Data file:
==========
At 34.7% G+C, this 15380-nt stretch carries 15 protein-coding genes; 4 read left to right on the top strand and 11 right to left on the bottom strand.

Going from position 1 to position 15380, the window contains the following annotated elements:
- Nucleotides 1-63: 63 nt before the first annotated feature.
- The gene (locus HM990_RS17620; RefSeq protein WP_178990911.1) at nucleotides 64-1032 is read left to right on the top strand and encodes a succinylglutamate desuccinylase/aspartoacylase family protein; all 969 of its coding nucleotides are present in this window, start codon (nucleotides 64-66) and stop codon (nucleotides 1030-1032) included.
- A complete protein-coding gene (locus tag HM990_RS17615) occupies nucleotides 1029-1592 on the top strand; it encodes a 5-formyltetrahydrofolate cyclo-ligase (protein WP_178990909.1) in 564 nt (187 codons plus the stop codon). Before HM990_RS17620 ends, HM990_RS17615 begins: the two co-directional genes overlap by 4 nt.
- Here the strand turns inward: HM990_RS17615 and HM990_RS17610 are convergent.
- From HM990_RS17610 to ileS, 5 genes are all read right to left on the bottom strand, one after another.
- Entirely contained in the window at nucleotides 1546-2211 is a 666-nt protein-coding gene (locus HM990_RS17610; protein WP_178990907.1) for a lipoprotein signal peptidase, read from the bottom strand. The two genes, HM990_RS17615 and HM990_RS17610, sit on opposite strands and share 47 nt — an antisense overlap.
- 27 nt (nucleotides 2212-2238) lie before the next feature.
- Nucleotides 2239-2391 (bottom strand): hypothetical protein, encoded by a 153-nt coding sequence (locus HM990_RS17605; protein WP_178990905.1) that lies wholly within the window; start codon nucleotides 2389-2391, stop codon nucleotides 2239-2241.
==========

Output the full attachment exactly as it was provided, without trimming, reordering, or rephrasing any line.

At 34.7% G+C, this 15380-nt stretch carries 15 protein-coding genes; 4 read left to right on the top strand and 11 right to left on the bottom strand.

Going from position 1 to position 15380, the window contains the following annotated elements:
- Nucleotides 1-63: 63 nt before the first annotated feature.
- The gene (locus HM990_RS17620; RefSeq protein WP_178990911.1) at nucleotides 64-1032 is read left to right on the top strand and encodes a succinylglutamate desuccinylase/aspartoacylase family protein; all 969 of its coding nucleotides are present in this window, start codon (nucleotides 64-66) and stop codon (nucleotides 1030-1032) included.
- A complete protein-coding gene (locus tag HM990_RS17615) occupies nucleotides 1029-1592 on the top strand; it encodes a 5-formyltetrahydrofolate cyclo-ligase (protein WP_178990909.1) in 564 nt (187 codons plus the stop codon). Before HM990_RS17620 ends, HM990_RS17615 begins: the two co-directional genes overlap by 4 nt.
- Here the strand turns inward: HM990_RS17615 and HM990_RS17610 are convergent.
- From HM990_RS17610 to ileS, 5 genes are all read right to left on the bottom strand, one after another.
- Entirely contained in the window at nucleotides 1546-2211 is a 666-nt protein-coding gene (locus HM990_RS17610; protein WP_178990907.1) for a lipoprotein signal peptidase, read from the bottom strand. The two genes, HM990_RS17615 and HM990_RS17610, sit on opposite strands and share 47 nt — an antisense overlap.
- 27 nt (nucleotides 2212-2238) lie before the next feature.
- Nucleotides 2239-2391 (bottom strand): hypothetical protein, encoded by a 153-nt coding sequence (locus HM990_RS17605; protein WP_178990905.1) that lies wholly within the window; start codon nucleotides 2389-2391, stop codon nucleotides 2239-2241.